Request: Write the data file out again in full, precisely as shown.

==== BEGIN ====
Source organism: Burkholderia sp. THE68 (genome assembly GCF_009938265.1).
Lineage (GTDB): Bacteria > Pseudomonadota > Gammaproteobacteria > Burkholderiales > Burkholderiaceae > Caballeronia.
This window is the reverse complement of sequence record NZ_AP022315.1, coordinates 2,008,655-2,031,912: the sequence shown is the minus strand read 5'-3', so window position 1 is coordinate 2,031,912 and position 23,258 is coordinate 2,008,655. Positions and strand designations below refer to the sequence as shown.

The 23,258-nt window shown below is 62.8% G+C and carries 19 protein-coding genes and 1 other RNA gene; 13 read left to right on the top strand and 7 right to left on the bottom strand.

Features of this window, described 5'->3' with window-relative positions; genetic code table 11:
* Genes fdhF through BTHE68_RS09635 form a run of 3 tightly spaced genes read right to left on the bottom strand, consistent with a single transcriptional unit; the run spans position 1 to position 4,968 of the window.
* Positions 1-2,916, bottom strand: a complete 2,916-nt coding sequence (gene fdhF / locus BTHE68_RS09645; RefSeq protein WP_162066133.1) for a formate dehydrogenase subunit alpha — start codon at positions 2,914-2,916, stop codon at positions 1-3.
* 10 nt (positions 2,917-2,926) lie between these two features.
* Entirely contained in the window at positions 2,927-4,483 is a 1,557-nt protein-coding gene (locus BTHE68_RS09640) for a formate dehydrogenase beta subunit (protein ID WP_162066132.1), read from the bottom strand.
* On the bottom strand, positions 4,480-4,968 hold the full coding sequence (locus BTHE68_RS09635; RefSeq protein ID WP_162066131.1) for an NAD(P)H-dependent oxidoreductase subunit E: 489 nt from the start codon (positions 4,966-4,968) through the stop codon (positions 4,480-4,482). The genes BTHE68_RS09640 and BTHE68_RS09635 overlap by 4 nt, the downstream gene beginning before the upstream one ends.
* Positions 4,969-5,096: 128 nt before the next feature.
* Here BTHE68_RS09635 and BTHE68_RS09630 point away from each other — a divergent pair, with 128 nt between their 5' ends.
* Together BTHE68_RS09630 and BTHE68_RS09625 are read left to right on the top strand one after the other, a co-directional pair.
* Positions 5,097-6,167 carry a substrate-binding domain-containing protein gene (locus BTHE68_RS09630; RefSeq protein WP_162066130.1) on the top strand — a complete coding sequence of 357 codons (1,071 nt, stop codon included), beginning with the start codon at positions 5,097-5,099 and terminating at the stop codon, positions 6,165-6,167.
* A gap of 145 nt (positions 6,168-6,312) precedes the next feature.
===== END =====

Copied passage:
Source organism: Burkholderia sp. THE68 (genome assembly GCF_009938265.1).
Lineage (GTDB): Bacteria > Pseudomonadota > Gammaproteobacteria > Burkholderiales > Burkholderiaceae > Caballeronia.
This window is the reverse complement of sequence record NZ_AP022315.1, coordinates 2,008,655-2,031,912: the sequence shown is the minus strand read 5'-3', so window position 1 is coordinate 2,031,912 and position 23,258 is coordinate 2,008,655. Positions and strand designations below refer to the sequence as shown.

The 23,258-nt window shown below is 62.8% G+C and carries 19 protein-coding genes and 1 other RNA gene; 13 read left to right on the top strand and 7 right to left on the bottom strand.

Features of this window, described 5'->3' with window-relative positions; genetic code table 11:
* Genes fdhF through BTHE68_RS09635 form a run of 3 tightly spaced genes read right to left on the bottom strand, consistent with a single transcriptional unit; the run spans position 1 to position 4,968 of the window.
* Positions 1-2,916, bottom strand: a complete 2,916-nt coding sequence (gene fdhF / locus BTHE68_RS09645; RefSeq protein WP_162066133.1) for a formate dehydrogenase subunit alpha — start codon at positions 2,914-2,916, stop codon at positions 1-3.
* 10 nt (positions 2,917-2,926) lie between these two features.
* Entirely contained in the window at positions 2,927-4,483 is a 1,557-nt protein-coding gene (locus BTHE68_RS09640) for a formate dehydrogenase beta subunit (protein ID WP_162066132.1), read from the bottom strand.
* On the bottom strand, positions 4,480-4,968 hold the full coding sequence (locus BTHE68_RS09635; RefSeq protein ID WP_162066131.1) for an NAD(P)H-dependent oxidoreductase subunit E: 489 nt from the start codon (positions 4,966-4,968) through the stop codon (positions 4,480-4,482). The genes BTHE68_RS09640 and BTHE68_RS09635 overlap by 4 nt, the downstream gene beginning before the upstream one ends.
* Positions 4,969-5,096: 128 nt before the next feature.
* Here BTHE68_RS09635 and BTHE68_RS09630 point away from each other — a divergent pair, with 128 nt between their 5' ends.
* Together BTHE68_RS09630 and BTHE68_RS09625 are read left to right on the top strand one after the other, a co-directional pair.
* Positions 5,097-6,167 carry a substrate-binding domain-containing protein gene (locus BTHE68_RS09630; RefSeq protein WP_162066130.1) on the top strand — a complete coding sequence of 357 codons (1,071 nt, stop codon included), beginning with the start codon at positions 5,097-5,099 and terminating at the stop codon, positions 6,165-6,167.
* A gap of 145 nt (positions 6,168-6,312) precedes the next feature.